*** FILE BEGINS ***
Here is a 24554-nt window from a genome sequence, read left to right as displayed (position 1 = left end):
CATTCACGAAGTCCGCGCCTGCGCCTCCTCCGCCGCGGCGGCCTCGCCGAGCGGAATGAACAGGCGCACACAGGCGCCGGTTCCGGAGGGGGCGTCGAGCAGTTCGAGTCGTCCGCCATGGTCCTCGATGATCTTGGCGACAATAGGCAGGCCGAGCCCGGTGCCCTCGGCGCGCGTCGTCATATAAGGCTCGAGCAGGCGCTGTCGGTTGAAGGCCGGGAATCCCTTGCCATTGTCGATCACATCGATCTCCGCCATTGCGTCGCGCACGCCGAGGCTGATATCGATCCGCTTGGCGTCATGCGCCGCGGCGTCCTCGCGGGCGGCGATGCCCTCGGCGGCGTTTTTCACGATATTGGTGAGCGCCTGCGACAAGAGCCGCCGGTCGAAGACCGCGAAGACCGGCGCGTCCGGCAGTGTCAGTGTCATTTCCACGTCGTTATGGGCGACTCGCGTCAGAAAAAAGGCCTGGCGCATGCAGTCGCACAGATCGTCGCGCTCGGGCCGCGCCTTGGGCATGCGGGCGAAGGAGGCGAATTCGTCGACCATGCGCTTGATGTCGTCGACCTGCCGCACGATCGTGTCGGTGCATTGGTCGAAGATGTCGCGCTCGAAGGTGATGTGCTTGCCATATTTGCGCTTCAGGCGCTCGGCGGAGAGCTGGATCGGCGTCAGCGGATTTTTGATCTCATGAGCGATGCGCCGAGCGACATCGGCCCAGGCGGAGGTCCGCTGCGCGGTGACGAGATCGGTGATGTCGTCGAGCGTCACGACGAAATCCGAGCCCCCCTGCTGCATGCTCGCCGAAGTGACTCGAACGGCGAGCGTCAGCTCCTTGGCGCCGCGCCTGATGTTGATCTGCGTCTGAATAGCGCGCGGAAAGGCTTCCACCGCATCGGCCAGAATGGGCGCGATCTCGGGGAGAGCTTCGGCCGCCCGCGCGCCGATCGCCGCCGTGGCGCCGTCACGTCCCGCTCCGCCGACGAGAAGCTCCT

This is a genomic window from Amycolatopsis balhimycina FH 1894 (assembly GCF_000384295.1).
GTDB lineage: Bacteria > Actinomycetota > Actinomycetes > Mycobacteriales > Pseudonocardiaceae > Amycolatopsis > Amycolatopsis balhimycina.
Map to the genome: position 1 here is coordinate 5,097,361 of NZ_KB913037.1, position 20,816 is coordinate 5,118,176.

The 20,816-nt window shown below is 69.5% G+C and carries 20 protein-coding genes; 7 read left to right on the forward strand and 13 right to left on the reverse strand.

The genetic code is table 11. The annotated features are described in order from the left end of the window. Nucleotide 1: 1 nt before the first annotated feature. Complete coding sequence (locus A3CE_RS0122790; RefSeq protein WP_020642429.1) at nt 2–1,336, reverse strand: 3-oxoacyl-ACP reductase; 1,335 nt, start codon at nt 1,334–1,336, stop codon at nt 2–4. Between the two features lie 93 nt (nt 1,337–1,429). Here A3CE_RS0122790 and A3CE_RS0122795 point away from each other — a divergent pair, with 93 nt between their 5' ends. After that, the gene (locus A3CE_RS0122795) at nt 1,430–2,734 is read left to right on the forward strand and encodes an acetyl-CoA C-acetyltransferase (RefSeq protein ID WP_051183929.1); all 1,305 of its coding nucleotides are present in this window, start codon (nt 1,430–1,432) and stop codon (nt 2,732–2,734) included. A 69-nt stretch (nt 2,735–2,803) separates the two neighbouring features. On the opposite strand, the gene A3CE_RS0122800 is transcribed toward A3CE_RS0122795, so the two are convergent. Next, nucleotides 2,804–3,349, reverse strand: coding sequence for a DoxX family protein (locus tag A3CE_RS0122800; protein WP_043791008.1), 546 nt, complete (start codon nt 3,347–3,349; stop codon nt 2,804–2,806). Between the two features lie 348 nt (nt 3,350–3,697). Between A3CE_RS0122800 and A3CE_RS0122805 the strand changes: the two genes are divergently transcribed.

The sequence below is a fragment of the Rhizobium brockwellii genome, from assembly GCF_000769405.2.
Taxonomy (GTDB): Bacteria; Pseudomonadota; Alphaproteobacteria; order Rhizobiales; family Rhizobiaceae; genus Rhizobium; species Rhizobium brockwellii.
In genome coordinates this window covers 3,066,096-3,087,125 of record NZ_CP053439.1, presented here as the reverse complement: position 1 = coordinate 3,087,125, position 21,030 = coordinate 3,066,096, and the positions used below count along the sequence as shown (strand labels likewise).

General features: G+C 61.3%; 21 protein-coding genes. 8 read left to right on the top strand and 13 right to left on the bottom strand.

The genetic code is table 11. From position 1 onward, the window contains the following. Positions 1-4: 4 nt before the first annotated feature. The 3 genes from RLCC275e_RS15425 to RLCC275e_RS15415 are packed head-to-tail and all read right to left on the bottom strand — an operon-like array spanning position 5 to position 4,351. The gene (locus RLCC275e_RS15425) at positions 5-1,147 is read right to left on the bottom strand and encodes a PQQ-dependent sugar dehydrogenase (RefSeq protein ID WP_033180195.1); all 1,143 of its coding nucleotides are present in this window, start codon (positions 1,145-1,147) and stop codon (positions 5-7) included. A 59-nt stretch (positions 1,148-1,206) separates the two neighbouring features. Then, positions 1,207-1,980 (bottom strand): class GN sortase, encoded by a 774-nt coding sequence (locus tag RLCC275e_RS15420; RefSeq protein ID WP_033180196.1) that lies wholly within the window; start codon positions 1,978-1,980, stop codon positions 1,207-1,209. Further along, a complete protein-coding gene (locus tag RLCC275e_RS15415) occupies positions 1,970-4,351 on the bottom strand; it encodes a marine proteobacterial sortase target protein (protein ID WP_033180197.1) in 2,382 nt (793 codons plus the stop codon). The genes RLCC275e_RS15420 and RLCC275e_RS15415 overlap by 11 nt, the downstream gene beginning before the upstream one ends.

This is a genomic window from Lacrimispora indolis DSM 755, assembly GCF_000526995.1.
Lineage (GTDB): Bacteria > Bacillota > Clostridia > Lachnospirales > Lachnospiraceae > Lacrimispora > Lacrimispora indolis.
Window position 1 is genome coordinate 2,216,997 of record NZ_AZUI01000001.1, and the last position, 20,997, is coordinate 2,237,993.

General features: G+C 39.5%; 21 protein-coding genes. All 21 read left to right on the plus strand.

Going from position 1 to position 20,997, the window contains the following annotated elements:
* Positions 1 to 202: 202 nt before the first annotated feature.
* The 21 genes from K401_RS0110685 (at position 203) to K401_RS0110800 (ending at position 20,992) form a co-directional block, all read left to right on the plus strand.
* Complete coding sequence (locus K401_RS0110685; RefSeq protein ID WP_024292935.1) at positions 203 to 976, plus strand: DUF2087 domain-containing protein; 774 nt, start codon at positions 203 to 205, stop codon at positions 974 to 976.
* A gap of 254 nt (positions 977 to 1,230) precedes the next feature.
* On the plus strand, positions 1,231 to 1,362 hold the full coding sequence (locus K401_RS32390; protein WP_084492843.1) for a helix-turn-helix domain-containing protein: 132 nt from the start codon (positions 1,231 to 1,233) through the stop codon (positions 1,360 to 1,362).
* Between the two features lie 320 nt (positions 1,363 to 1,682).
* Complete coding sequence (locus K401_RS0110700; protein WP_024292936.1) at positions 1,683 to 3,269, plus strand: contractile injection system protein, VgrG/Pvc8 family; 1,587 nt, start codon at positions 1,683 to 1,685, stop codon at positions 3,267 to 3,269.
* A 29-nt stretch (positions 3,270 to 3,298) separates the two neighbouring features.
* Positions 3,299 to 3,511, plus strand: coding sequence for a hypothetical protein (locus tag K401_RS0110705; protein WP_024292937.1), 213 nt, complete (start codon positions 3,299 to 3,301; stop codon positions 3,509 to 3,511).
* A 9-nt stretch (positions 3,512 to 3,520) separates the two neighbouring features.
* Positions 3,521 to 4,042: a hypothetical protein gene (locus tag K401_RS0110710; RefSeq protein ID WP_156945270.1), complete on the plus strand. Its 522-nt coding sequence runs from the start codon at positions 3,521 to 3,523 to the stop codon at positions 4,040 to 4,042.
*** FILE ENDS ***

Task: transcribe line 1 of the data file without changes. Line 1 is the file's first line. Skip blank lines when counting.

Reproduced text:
Here is a 24554-nt window from a genome sequence, read left to right as displayed (position 1 = left end):